Every horse owner knows that no matter the age, color or breed, it seems every horse is accident-prone.
There’s something special about the sheer power and speed that comes with riding a running horse, especially when it’s within control. Riding a wide-open gallop is hard to beat.
Knowing the bloodlines of your papered horse can offer great insight into their disposition and athletic capabilities.
At my place, it’s a hassle and ultimately a waste of money, as most of our horses are yearlings and 2-year-old colts that live together outside and destroy anything that comes into their paths with their curious little noses. No fly mask, no sapling tree and definitely no blanket is deemed safe on our place unless kept under lock, key and quarantine.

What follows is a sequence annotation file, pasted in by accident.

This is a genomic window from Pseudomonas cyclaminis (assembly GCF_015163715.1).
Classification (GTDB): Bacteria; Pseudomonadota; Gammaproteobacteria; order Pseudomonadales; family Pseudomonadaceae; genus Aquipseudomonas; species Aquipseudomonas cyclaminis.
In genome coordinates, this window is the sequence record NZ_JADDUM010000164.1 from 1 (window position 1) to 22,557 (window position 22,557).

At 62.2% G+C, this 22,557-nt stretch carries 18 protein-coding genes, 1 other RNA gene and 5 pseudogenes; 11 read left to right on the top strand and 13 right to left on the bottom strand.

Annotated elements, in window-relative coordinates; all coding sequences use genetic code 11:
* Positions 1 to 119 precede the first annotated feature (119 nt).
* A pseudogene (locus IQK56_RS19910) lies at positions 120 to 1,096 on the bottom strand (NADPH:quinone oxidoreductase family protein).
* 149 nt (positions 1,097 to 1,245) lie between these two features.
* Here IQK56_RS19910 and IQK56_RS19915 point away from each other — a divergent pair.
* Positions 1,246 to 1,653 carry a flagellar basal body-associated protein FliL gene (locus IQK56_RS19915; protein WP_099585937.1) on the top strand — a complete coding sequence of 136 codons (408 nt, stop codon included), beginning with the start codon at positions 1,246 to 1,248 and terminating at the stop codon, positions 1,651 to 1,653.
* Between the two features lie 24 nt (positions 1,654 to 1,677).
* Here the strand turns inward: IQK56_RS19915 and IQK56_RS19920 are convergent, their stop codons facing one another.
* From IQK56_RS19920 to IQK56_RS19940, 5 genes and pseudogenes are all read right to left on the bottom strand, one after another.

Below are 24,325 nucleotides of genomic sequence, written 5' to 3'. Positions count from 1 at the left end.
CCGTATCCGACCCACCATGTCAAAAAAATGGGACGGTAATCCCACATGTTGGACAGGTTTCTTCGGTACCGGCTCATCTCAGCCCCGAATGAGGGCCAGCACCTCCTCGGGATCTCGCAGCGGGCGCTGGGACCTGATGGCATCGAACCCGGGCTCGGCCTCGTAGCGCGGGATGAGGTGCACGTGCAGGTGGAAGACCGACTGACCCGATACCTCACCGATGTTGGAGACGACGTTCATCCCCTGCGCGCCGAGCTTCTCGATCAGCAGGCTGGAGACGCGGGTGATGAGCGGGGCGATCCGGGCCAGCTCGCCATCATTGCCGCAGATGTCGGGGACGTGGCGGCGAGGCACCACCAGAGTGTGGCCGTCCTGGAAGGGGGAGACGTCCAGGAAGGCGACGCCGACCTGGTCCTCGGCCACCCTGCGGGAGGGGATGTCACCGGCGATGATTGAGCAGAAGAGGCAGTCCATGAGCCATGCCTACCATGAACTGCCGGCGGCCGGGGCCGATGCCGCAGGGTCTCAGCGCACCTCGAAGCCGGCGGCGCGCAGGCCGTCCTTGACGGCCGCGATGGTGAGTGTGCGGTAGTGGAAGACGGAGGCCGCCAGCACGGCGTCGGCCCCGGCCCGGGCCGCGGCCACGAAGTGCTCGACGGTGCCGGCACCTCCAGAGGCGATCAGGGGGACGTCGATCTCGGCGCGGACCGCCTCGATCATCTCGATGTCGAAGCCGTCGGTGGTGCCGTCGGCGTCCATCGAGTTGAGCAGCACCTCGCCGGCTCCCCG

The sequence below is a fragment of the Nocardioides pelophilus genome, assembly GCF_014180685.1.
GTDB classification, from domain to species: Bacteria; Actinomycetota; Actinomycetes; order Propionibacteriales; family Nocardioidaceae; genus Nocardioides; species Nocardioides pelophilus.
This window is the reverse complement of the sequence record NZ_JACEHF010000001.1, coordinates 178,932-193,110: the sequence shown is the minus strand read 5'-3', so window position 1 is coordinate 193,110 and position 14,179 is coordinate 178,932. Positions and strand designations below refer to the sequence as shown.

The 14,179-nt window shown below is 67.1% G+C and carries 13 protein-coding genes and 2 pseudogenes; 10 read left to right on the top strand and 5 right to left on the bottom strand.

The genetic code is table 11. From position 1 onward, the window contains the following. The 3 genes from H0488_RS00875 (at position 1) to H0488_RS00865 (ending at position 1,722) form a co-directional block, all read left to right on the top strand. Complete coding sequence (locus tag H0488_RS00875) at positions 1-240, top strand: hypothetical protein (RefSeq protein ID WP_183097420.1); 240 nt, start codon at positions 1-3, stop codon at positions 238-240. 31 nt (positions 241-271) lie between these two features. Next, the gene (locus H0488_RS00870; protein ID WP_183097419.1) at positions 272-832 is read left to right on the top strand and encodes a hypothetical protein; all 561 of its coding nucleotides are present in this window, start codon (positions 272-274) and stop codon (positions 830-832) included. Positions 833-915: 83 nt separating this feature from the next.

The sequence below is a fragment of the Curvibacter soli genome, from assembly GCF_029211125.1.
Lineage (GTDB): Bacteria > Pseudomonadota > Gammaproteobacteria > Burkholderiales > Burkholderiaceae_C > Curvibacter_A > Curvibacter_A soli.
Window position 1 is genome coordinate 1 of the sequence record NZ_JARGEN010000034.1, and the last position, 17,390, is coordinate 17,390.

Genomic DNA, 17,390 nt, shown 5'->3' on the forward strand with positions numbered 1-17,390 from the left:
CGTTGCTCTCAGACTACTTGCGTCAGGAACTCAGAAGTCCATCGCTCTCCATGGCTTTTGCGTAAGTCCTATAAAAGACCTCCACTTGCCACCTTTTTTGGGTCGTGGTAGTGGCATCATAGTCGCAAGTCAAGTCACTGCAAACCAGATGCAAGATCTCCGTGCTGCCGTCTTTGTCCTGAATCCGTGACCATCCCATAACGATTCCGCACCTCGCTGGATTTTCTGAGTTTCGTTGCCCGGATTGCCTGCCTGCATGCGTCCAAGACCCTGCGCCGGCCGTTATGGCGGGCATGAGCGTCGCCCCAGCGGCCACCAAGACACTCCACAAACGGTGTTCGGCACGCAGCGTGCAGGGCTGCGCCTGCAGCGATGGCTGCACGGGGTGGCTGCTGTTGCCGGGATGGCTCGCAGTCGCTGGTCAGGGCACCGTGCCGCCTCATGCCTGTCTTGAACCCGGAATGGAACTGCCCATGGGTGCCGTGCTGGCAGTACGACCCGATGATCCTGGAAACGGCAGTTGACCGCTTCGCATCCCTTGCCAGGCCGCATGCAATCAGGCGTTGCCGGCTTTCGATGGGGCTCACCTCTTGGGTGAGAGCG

Opinions are funny things. In a world as passionate as the equine, it’s hard not to have thoughts and conclusions based on experiences.
From the tractor in the yard and the placement of each gate, to the types of feeders and the fencing materials each place utilizes, everything on a property represents choices, labor and sacrifices made.
The move to Texas brought with it chilly winds in the fall and winter, unpredictable terrain, longer days in the saddle, and a need for another functional layer.